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EXCLUSIVE: Bosnian president urges Israel, Palestinians to find shared goals

Bosnian president Mladen Ivanic in interview with i24NEWS on March 17, 2017
i24NEWS
On the Israeli-Palestinian conflict, it's better to establish peace 'sooner than later,' he says

“It’s better to create peace sooner than later,” Bosnian Serb President Mladen Ivanic urged on Friday of the longstanding Israeli-Palestinian conflict, drawing from his own experiences leading an ethnically divided nation still recovering from a bitter war.

The president of Bosnia and Herzegovina was asked what can Israel learn from Bosnia’s experiences with deep-rooted conflict.

In a sit-down interview with i24NEWS, Ivanic explained that “both sides need to find a shared goal to achieve peace.”

However, the main challenge, he added, is increasing levels of trust among people who have long considered the other side their enemy.

In Bosnia, “each side believes they are a victim and that the other side is responsible,” stated Ivanic, highlighting the challenges of trust-building in such an intractable conflict.

The Bosnian region has also seen its fair share of violence and tragedy. The country has been deeply divided along ethnic lines since its 1992-1995 inter-ethnic war.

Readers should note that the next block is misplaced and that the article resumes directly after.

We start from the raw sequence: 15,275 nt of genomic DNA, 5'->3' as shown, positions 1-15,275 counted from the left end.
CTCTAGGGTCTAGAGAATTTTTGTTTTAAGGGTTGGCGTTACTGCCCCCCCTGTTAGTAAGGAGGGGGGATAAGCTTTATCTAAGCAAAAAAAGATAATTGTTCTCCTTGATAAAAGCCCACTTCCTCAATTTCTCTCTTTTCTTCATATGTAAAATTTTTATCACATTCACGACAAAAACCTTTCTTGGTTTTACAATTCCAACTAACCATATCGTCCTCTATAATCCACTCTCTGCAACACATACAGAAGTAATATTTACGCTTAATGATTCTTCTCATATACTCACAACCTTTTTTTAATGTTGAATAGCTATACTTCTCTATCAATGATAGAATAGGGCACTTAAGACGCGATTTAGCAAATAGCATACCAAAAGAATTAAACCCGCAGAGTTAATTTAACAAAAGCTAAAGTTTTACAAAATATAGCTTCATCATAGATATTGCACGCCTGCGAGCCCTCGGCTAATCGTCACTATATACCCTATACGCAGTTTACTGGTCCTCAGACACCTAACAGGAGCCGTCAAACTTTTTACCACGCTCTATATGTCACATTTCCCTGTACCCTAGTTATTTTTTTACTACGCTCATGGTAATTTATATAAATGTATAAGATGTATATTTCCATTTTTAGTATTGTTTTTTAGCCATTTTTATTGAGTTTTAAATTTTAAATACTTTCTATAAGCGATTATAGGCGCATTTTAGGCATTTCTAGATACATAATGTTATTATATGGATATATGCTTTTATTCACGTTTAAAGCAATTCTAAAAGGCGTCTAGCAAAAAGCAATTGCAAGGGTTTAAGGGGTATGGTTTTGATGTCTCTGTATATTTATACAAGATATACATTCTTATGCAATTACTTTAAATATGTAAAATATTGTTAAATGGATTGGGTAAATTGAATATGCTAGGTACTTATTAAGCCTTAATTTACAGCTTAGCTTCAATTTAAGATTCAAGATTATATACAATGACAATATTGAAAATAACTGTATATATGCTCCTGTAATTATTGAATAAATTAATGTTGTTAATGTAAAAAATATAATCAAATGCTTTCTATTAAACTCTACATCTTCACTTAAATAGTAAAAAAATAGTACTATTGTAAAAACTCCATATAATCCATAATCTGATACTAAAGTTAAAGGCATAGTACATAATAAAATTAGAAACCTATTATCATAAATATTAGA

Bosnia was considered a "potential candidate" to join the European Union back in 2003 and applied again in 2016, but has never managed to win the status officially owing to years of political bickering between Serbs, Croats and Muslims, which hampered necessary reforms.

The Serb president addressed the rising sentiments of nationalism across Europe.

When asked by high-level officials from other countries why he is “so nationalistic” he replied that, “Being a small country” surrounded by larger ethnic groups makes one “sensitive about their identity.”

Ivanic asserted that his generation would most likely not be part of the solution, but only able to keep up the current “status quo” to stabilize the situation and maintain the relative calm seen in recent years.

He suggested stabilizing the status quo for some“twenty years,” before attempting to completely diffuse the conflict, insisting that time is essential to the peacemaking process.

The question will be for the next generation to find a solution, or to decide to “simply split the country,” he said, indicating that a similar strategy may be in the cards for Israel and the Palestinians regarding a one or two-state solution.

In his own country, however, he is optimistic that the status quo will stay in place and we won’t be seeing another war in Bosnia in the near future, primarily because of demilitarization and the frequent changes in leadership.

“We don’t have weapons anymore,” he said. “There was a huge demilitarization and the leaders are not so strong.”

“They are not strong enough that someone will enter a war” based on their strength and leadership abilities, he continued. “There is no way to win.” 

The future of the country is in the hands of the next generation, but “they don’t really live together, they live side by side,” the leader admitted.

“It’s not going to be easy,” he added. “But they have a better chance than my generation does” at achieving peace.

The EU is currently considering Bosnia and Herzegovina as a "potential candidate country." 

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